Academy Awards

Photo Credit: Lex Rojas | Daily Texan Staff

This year’s Academy Awards nominations saw several of 2014’s critically acclaimed films rewarded for their effort, while the Academy snubbed other prominent films. In a controversial move, the Academy nominated exclusively white actors and actresses in the leading and supporting actor categories. Meanwhile, no women received nominations for Best Director or Best Screenwriter. 

The lack of diversity among the nominees marks a stark distinction from last year’s ceremony, in which “12 Years a Slave” was named Best Picture, and its star, Lupita Nyong’o, won the Oscar for Best Supporting Actress. The nomination announcements prompted a backlash across multiple social media platforms and led to the trending hashtag #OscarsSoWhite on Twitter.

It is hard to pinpoint why the decision was made, but a deeper look into the demographics of the Academy of Motion Picture Arts and Sciences reveals a pervasive lack of diversity. A 2012 study done by the Los Angeles Times showed that 93 percent of Academy voters are white, and 73 percent are male. Efforts are underway to create a more inclusive ballot, according to Cheryl Boone Isaacs, president of the Academy. Isaacs, who is the Academy’s first African-American president, said for the past couple years, the Academy has added more than 400 new voting members with the goal of increasing diversity. However, the Times study revealed that a staggering 87 percent of the members inducted in 2012 were white. In 2013, the percentage of white voters fell to 82 percent.

Public reactions to the nomination have ranged from accusatory to satirical, although Ava DuVernay, director of “Selma,” chose to focus on the film’s nominations for Best Original Song and Best Picture, rather than the fact that she was not nominated for Best Director. On her Twitter profile, DuVernay tweeted “Happy Birthday, Dr. King. An Oscar gift for you. To SELMA cast + crew led by our miracle David Oyelowo! To Common + Legend! Kudos! March on!” If DuVernay had received a nomination for directing “Selma,” she would have been the first black female nominee in the category. Common, whose song “Glory” was nominated, starred in the film as the civil rights activist James Bevel and expressed disappointment in the film’s overall snub.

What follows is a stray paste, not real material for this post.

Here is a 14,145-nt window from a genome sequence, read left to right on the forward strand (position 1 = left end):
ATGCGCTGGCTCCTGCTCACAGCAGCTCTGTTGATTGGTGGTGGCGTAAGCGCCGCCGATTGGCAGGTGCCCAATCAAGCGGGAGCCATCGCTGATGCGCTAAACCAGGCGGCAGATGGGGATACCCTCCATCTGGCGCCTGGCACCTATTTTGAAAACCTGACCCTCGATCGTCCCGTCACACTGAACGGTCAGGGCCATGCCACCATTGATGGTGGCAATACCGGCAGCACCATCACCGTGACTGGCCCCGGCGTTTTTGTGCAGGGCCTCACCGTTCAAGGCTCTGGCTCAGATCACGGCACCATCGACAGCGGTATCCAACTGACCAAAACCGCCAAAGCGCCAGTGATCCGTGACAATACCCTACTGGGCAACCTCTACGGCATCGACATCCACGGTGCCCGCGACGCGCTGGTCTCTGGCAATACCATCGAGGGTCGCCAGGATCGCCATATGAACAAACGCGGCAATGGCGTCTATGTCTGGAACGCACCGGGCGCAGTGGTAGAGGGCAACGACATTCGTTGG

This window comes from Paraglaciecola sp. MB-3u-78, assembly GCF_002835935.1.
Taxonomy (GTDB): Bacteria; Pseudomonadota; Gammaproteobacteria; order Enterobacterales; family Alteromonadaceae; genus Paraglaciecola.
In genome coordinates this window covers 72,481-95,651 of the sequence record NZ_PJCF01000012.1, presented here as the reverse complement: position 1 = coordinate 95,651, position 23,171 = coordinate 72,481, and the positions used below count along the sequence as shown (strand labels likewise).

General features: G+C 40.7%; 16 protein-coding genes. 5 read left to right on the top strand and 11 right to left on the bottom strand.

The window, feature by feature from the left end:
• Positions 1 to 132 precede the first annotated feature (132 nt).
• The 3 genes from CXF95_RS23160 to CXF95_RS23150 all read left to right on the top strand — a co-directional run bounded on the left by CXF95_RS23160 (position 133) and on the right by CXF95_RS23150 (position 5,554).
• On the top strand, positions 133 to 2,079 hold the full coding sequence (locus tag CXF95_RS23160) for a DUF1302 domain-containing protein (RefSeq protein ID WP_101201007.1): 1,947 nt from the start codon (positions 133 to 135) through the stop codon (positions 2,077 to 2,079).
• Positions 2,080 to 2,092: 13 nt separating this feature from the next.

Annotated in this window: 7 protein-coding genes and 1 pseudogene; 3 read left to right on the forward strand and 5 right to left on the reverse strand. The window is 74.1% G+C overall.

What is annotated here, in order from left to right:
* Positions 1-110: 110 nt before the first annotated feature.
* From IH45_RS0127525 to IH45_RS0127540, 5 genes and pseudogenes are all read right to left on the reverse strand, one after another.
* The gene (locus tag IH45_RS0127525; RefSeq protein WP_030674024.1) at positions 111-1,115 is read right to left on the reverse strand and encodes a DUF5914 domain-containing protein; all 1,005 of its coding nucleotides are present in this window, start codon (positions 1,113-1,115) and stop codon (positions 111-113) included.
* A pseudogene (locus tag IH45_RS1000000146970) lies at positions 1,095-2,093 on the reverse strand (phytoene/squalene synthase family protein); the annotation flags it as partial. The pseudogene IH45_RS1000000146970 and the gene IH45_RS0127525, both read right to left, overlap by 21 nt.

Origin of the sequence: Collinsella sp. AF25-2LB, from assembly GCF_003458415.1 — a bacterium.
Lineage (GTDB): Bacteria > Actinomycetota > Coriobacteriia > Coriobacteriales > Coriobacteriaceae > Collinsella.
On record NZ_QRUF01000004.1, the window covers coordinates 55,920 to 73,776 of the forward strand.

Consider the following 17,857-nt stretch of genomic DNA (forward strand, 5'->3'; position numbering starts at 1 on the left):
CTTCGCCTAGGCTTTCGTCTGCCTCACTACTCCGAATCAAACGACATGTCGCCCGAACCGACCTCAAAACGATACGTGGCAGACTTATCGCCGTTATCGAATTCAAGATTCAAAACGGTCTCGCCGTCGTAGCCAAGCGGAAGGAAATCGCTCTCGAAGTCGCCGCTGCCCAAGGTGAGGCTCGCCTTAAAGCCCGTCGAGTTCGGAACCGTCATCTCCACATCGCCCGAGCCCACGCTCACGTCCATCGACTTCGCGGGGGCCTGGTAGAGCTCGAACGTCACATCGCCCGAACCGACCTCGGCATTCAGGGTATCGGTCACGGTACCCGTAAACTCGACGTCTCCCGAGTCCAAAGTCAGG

Amid the controversy, it was an overwhelmingly good day for Texas filmmakers. The academy rewarded philosophy alumnus Wes Anderson with several nominations for “The Grand Budapest Hotel.” Anderson received his first nomination for Best Director, and the film also snagged nods for Best Picture, Original Screenplay and other categories. Meanwhile, prominent Austinite Richard Linklater has his eyes set on Best Picture and Director for “Boyhood.” 

The ceremony will probably hold its regular audience of loyal viewers, along with its usual number of critics. Neil Patrick Harris is this year’s host, which may be a much-needed boost for the otherwise bland show. 

Correction: This article has been updated from its original version. Wes Anderson is a philosophy alumnus.

Mrs. Carter Show World Tour; Starring Beyonce - Barclays Center show added on December 22nd, tickets on sale Monday, August 12th.

Photo Credit: AP Exchange | Daily Texan Staff

The Video Music Awards hold a hallowed place in the minds of all pop culture fanatics. Unlike the tame Academy Awards and elegant Grammy's, the Video Music Awards are ripe with dramatic proclamations and memorable moments. Here are the Daily Texan's Top 10 Moments:

1. BRITNEY SPEARS DONS A YELLOW PYTHON (2001)

If she's not the queen of pop, she's certainly Video Music Awards royalty. Spears upped the ante for VMA performances when, just "like that," she draped a yellow snake around her shoulders

2. BEYONCE REVEALS HER PREGNANCY (2011)

Just when we thought Beyoncé and Jay-Z couldn't be loved any more, they announced their pregnancy for us on national television. #BLUEIVY

3. BRITNEY SPEARS (AND CHRISTINA AGUILERA) KISS MADONNA (2003)